- What should I do if I think my loved one needs addiction treatment and/or detox?4
- What resources are available for family members of people with heroin addiction?11
- What are the typical signs and symptoms of withdrawal?
- When does withdrawal start and how long does it last?
- What are the signs and symptoms of a heroin overdose?12
- What should I do in case of emergency/overdose?13
- How do I know when it’s appropriate to stage an intervention with professional support?14
- How do I talk to a loved one about their addiction without causing a confrontation?
- Where can I find information about treatment centers and peer support groups in my area?15
Despite the dangers of addiction and serious medical complications, the number of heroin users in the U.S. has increased in recent years.1
There are national drug addiction hotlines available that provide 24/7 information and resources to those who want to learn more about heroin use and addiction:
- Substance Abuse and Mental Health Services Administration (SAMHSA): SAMHSA provides a national, toll-free helpline called The Treatment Referral Routing Service at 800-662-HELP (4357).2 This hotline is available 24/7, 365 days a year to provide information, resource referrals, and free publications to individuals and family members of those suffering from substance abuse or mental health disorders.
- Facing Addiction with the National Council on Alcoholism and Drug Dependence (NCADD): Facing Addiction with NCADD is a national resource for those seeking help, guidance, and information for themselves or others who may be struggling with alcoholism and/or drug dependence.16 Their 24/7 Hope Line at 1-800-NCA-CALL (622-2255) provides affiliate referrals and information.
Additional Heroin Addiction Hotline Numbers
Other heroin hotlines that individuals and family members of those struggling with heroin addiction may want to consider calling include:
- Alcohol and Drug Help Line (206-722-3700): This 24/7 treatment referral line can help link people to professional treatment centers across the country.17 However, the phone number is not toll-free, so consider your long-distance policy before you make the call.
- Partnership to End Addiction (855-DRUG-FREE or 378-4373): This online resource and hotline is for parents struggling with a child drug’s use.18 Staffed by master’s-level counselors, the hotline is open Monday–Friday, 9:00 a.m.–5:00 p.m., Eastern time.
- National Suicide Prevention Lifeline (1-888-496-8059 Who Answers? Who Answers?): The National Suicide Prevention Lifeline is a toll-free, confidential, 24/7 support helpline to provide prevention and crisis resources for individuals and loved ones in emotional distress or at risk of suicide.19
- Boys Town National Hotline (1-888-496-8059 Who Answers? Who Answers?): This 24/7 toll-free hotline is staffed by trained Boys Town counselors who provide counseling and parenting advice to callers.20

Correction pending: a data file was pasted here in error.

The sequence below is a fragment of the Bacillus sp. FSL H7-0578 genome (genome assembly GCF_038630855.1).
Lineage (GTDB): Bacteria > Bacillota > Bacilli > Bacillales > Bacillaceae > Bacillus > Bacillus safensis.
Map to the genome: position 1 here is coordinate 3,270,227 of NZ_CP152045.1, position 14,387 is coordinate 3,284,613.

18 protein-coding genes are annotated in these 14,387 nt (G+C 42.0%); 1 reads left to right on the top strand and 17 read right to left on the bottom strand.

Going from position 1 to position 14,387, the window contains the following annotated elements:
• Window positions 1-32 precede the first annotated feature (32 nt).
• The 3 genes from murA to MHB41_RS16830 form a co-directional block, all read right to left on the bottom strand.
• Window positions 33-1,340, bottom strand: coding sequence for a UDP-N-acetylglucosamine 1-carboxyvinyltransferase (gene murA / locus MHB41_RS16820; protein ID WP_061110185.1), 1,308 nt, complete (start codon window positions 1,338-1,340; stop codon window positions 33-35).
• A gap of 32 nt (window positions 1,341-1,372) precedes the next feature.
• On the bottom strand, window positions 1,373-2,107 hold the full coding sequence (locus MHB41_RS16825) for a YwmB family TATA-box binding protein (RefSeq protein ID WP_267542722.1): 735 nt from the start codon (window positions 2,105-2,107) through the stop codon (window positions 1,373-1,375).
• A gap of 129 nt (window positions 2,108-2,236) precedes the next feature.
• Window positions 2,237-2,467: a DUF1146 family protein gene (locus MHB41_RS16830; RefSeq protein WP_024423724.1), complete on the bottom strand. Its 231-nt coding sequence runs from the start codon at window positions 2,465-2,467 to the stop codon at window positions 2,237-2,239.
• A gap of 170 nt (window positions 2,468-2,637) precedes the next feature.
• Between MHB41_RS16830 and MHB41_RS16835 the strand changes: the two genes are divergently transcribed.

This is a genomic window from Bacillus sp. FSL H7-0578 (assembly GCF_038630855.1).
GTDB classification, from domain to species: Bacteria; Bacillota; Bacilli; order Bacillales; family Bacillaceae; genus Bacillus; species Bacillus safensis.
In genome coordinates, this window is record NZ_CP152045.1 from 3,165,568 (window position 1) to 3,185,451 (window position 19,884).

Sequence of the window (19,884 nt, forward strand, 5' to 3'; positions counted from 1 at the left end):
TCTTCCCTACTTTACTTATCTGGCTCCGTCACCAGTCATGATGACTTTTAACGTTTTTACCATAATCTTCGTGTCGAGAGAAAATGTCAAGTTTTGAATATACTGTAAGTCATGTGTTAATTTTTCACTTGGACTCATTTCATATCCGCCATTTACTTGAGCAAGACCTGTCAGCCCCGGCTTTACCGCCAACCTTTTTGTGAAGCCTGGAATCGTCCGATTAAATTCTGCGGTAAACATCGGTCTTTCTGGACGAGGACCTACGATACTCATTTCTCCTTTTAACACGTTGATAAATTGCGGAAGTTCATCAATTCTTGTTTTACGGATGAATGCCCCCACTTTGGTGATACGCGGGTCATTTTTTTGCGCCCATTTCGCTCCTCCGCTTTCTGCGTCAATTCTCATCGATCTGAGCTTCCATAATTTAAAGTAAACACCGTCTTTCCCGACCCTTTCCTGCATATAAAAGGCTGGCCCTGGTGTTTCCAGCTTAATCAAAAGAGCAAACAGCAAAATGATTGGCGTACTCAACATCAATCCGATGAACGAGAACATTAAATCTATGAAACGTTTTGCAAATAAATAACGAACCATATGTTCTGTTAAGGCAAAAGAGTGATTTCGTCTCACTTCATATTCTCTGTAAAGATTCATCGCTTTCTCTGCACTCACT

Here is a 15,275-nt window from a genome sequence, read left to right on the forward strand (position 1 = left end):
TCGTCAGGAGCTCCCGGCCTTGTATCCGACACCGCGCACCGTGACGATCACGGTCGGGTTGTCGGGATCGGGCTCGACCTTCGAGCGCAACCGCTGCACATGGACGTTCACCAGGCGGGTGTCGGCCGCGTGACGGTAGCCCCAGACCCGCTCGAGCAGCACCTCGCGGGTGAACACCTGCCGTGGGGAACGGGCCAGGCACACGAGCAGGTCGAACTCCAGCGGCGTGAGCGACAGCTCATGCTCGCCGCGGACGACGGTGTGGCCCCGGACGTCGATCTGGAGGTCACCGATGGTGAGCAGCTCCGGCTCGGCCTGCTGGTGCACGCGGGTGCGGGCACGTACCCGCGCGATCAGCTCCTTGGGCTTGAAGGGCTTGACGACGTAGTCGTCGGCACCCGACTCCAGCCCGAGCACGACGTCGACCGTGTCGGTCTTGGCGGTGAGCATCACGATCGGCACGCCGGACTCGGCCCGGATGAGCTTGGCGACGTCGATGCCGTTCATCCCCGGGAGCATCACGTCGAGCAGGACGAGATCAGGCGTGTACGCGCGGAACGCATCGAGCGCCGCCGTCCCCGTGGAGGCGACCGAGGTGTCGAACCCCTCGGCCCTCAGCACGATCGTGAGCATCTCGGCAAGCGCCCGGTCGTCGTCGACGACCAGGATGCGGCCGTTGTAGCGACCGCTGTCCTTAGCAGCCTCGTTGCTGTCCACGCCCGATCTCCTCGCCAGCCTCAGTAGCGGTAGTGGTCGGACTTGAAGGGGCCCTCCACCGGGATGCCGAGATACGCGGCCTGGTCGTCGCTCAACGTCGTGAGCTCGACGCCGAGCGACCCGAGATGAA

- Covenant House Nineline (1-888-496-8059 Who Answers? Who Answers?): Covenant House Nineline is a teen hotline that provides youth and parents with information, referrals, and crisis intervention. The hotline is free and confidential, but hours are limited to 1:00 p.m.–5:00 p.m. EST daily.21
- National Alliance on Mental Illness (800-950-NAMI or 950-6264): The NAMI Helpline provides answers to questions on mental health issues, referrals for treatment and support groups, and other information and resources related to mental illness.22 The helpline is open Monday–Friday 10:00 a.m.–6 p.m. EST.
Frequently Asked Questions
Why Should I Call a Heroin Hotline?
Reaching out to a heroin hotline available non-stop could be a quick and simple step in the right direction which could set the wheels in motion for a healthy, drug-free way of life for you and your loved ones. Admission navigators at a heroin hotline can help you or your loved one gather information about addiction and present you with safe treatment options.5
Namely, hotline support representatives strive to match the approach to treatment to one’s individual needs.4 This way, they help an individual struggling with addiction find an adequate level of care based on the severity of their condition. However, for that to happen, treatment-seeking individuals or their loved ones need to take the first step, and calling a heroin hotline is just that.
Is the Conversation Confidential?
Their goal of the conversation is to make individuals feel comfortable to ask questions, express concerns and share information openly.10 Admission navigators strive to build a safe environment for treatment-seeking individuals which would enable them to recommend an appropriate course of action based on the individual’s needs.4 Your conversation with the admission navigator at a heroin hotline will therefore be completely private and confidential.
What Will We Talk About When I Call the Heroin Hotline?
The admission navigator will ask you specific questions so as to gather sufficient information to recommend a tailored treatment plan. Your admission navigator may ask you questions such as:5